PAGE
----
Borneo natives fear ousting of leader over UNESCO World Heritage row
Mulu community leader Ukau Lupung targeted by Sarawak government over Penan resistance against controversial township plans at UNESCO World Heritage site.
(MULU/SARAWAK/MALAYSIA) The Penan community of Bateu Bungan located at the heart of Sarawak’s iconic Gunung Mulu National Park denounce efforts by the Sarawak government to oust their long-term leader, Ukau Lupung, for his stance against a controversial development project affecting the National Park’s integrity.
According to Penan sources, a campaign is underway to replace Ukau by a candidate from Sarawak’s ruling party, GPS (Gabungan Parti Sarawak), who is allegedly pro-logging and in favour of a controversial township development that threatens the integrity of the Gunung Mulu National Park, one of only two UNESCO World Heritage sites in Malaysian Borneo.
In reaction to the government campaign, villagers have written a letter in support of their headman to Sarawak’s state authorities. The letter has also been endorsed by Penghulu Juwin Lehan, a paramount Indigenous representative of the region.
“We call on the Sarawak government to respect the right of the Penan communities to elect their own leadership, a right guaranteed by the United Nations Declaration for the Rights of Indigenous Peoples (UNDRIP)”, said Lukas Straumann, director of the Bruno Manser Fonds. “As a signatory to UNDRIP, Malaysia has an international duty to comply with its standards.”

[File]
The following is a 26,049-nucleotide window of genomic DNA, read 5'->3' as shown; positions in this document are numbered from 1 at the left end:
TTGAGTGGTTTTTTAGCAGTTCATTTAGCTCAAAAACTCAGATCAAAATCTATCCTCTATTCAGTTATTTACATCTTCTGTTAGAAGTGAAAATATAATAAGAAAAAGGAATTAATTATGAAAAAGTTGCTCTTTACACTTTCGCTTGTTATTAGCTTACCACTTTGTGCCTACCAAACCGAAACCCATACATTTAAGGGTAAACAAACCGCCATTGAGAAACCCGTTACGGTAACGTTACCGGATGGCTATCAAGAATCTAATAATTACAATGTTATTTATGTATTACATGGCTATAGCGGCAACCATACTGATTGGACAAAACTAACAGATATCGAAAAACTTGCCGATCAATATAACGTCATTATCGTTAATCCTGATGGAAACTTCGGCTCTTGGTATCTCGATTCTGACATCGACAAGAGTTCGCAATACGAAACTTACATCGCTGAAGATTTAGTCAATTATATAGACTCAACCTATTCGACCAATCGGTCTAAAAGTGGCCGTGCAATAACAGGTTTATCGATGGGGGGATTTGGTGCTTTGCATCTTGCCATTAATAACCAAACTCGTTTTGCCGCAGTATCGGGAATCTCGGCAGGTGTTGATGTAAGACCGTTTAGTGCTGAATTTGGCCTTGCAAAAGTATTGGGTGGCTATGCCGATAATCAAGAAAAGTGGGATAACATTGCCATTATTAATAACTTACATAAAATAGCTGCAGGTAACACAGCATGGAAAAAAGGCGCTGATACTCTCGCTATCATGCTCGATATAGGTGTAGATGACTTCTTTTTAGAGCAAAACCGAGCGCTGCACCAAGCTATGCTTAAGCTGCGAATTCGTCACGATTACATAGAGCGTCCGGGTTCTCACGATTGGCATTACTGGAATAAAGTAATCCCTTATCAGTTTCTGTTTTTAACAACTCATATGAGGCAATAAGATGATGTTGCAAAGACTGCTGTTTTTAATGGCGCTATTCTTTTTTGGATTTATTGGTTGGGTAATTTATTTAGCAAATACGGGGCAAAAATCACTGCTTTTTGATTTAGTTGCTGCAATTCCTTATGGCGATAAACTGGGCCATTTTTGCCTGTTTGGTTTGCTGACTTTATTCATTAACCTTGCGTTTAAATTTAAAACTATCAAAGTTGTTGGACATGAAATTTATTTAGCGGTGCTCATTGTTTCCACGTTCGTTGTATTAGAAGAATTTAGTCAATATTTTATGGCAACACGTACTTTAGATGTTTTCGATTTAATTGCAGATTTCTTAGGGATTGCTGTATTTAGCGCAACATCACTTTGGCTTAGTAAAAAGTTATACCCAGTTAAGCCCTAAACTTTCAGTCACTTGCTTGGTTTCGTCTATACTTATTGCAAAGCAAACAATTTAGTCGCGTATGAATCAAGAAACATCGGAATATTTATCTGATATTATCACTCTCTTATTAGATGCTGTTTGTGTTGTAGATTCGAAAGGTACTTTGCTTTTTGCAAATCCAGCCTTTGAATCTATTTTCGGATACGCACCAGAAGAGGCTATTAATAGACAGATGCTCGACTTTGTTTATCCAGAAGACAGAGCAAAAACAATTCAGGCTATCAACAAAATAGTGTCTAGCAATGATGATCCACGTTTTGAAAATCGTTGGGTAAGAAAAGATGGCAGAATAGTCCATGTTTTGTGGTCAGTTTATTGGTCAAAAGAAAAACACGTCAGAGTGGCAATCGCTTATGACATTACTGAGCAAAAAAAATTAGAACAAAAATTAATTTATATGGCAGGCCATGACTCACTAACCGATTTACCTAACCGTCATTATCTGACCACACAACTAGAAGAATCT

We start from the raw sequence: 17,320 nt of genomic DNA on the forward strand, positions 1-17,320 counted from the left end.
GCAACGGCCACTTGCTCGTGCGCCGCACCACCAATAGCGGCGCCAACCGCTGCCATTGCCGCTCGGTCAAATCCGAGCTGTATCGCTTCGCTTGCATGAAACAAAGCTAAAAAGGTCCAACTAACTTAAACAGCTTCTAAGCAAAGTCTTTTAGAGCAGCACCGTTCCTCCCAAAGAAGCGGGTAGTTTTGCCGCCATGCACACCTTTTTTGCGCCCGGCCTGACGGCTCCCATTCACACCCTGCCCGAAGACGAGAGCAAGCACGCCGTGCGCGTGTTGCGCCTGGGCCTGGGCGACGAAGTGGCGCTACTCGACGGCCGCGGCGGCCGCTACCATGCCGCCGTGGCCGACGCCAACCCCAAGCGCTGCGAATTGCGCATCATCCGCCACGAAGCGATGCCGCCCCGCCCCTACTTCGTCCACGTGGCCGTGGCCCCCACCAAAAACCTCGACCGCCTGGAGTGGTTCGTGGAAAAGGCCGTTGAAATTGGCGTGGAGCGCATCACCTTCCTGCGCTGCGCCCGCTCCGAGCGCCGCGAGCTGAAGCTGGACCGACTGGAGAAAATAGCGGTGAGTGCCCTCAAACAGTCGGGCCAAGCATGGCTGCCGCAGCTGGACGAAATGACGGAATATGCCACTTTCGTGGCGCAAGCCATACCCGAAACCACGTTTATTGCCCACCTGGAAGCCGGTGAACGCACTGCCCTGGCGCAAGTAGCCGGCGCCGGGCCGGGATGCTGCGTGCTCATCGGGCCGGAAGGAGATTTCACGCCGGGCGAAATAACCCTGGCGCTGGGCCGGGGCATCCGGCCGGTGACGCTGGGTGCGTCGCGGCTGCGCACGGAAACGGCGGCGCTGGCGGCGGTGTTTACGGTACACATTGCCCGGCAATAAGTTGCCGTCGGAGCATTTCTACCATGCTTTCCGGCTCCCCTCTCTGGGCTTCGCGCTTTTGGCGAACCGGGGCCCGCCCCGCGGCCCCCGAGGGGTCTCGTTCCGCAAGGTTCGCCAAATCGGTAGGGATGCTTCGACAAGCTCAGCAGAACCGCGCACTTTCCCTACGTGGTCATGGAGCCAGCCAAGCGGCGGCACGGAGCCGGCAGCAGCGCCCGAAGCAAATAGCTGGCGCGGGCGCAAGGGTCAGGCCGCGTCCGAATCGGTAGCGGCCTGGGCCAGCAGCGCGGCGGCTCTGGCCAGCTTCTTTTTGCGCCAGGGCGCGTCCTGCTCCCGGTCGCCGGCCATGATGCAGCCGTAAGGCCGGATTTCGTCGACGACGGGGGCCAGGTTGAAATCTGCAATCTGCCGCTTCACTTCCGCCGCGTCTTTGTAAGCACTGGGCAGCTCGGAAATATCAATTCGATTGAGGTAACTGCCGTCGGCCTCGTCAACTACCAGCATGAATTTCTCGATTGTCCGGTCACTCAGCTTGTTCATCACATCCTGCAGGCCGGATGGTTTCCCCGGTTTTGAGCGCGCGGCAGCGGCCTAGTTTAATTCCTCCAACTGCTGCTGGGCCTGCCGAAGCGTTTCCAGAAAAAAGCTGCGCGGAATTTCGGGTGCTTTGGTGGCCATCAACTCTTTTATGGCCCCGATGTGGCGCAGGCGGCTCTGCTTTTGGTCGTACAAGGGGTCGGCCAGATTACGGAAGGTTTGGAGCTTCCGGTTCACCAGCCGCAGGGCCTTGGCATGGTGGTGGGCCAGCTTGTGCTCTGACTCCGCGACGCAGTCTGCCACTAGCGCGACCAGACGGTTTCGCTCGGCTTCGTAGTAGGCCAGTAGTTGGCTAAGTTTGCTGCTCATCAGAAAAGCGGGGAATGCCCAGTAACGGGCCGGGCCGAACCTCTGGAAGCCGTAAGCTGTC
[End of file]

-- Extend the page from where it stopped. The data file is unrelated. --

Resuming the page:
In August 2022, plans of a massive new township became known that would entail the destruction of high conservation value rainforest and might negatively impact the water cycle of the Mulu cave systems. The plans include the construction of a highway, an extension of the airport and a huge water treatment plant. They are fiercely opposed by the Penan of Bateu Bungan whose community lands would be expropriated for the township.
Last month, the Bruno Manser Fonds requested UNESCO to add Mulu to the List of World Heritage in Danger under Article 11(4) of the World Heritage Convention. UNESCO is likely to discuss the issue during its next World Heritage Committee meeting